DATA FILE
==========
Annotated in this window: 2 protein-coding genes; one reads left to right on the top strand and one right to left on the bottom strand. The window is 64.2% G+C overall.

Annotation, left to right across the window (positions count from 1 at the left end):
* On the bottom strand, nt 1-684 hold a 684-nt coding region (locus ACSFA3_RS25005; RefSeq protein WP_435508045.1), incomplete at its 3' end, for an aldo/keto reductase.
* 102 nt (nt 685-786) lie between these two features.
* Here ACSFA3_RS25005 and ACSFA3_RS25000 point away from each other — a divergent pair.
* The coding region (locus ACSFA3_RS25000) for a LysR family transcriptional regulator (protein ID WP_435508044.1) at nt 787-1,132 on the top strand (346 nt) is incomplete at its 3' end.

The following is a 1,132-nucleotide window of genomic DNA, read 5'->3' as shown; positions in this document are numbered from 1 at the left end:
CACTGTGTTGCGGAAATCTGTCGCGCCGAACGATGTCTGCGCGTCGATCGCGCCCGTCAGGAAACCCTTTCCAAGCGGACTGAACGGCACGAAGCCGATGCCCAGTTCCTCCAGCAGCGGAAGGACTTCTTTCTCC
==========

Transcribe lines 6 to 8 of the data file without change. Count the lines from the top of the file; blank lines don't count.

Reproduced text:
* The coding region (locus ACSFA3_RS25000) for a LysR family transcriptional regulator (protein ID WP_435508044.1) at nt 787-1,132 on the top strand (346 nt) is incomplete at its 3' end.

The following is a 1,132-nucleotide window of genomic DNA, read 5'->3' as shown; positions in this document are numbered from 1 at the left end:
CACTGTGTTGCGGAAATCTGTCGCGCCGAACGATGTCTGCGCGTCGATCGCGCCCGTCAGGAAACCCTTTCCAAGCGGACTGAACGGCACGAAGCCGATGCCCAGTTCCTCCAGCAGCGGAAGGACTTCTTTCTCC